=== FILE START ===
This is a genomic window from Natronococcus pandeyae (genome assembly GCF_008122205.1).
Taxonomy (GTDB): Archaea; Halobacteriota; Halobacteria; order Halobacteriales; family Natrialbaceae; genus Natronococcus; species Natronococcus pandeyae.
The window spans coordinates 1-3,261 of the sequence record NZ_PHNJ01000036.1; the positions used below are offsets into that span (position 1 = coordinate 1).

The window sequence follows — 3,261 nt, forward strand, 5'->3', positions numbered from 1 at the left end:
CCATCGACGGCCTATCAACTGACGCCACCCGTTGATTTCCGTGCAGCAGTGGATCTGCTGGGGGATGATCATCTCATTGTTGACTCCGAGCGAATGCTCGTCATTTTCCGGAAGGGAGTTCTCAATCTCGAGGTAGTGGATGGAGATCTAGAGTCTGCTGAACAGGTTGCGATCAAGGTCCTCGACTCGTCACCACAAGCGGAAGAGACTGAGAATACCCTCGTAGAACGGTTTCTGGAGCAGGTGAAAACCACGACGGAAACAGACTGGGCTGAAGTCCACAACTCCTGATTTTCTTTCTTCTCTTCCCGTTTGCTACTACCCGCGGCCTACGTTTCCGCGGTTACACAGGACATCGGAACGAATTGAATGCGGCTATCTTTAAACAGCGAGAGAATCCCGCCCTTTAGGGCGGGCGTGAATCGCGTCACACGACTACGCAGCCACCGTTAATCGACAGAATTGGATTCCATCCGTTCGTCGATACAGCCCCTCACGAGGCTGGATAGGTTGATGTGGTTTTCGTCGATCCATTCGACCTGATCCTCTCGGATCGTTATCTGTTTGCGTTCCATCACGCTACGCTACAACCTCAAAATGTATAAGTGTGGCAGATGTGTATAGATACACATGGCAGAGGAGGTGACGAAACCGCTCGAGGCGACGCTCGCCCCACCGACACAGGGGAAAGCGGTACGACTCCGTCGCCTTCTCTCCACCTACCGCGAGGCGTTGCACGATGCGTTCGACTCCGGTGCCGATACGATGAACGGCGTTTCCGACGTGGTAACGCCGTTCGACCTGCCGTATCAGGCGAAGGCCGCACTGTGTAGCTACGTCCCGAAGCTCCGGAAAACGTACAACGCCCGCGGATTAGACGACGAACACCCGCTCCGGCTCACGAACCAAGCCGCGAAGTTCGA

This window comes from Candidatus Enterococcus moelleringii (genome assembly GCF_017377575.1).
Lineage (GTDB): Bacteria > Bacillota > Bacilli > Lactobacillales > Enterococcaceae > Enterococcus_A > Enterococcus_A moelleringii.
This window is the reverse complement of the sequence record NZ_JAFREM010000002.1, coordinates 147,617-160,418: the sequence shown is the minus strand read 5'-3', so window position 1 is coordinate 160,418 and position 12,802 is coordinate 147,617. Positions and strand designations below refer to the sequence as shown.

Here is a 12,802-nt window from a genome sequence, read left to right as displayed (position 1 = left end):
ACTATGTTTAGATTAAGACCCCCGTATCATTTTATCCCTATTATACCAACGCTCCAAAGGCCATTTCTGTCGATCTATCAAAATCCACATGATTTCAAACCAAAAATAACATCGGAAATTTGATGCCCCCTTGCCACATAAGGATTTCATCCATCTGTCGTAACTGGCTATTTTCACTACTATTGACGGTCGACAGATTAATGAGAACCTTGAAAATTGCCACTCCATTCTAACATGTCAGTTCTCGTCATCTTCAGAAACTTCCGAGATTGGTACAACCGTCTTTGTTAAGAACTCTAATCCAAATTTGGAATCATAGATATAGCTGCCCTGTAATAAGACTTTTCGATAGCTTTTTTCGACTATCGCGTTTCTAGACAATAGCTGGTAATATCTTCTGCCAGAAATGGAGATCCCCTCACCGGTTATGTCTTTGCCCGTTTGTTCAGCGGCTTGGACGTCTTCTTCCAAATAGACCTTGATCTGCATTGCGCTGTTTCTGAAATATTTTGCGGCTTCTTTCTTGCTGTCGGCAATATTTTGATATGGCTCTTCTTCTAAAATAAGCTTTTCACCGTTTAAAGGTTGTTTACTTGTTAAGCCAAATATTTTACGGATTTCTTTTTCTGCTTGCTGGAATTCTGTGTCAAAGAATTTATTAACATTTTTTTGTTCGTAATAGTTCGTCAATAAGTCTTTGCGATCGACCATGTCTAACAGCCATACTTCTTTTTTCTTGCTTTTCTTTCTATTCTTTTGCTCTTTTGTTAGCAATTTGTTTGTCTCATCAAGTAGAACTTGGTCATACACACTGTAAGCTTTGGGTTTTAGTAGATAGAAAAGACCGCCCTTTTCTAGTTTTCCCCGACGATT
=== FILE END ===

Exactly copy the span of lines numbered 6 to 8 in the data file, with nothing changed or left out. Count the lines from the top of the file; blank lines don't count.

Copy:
This window comes from Candidatus Enterococcus moelleringii (genome assembly GCF_017377575.1).
Lineage (GTDB): Bacteria > Bacillota > Bacilli > Lactobacillales > Enterococcaceae > Enterococcus_A > Enterococcus_A moelleringii.
This window is the reverse complement of the sequence record NZ_JAFREM010000002.1, coordinates 147,617-160,418: the sequence shown is the minus strand read 5'-3', so window position 1 is coordinate 160,418 and position 12,802 is coordinate 147,617. Positions and strand designations below refer to the sequence as shown.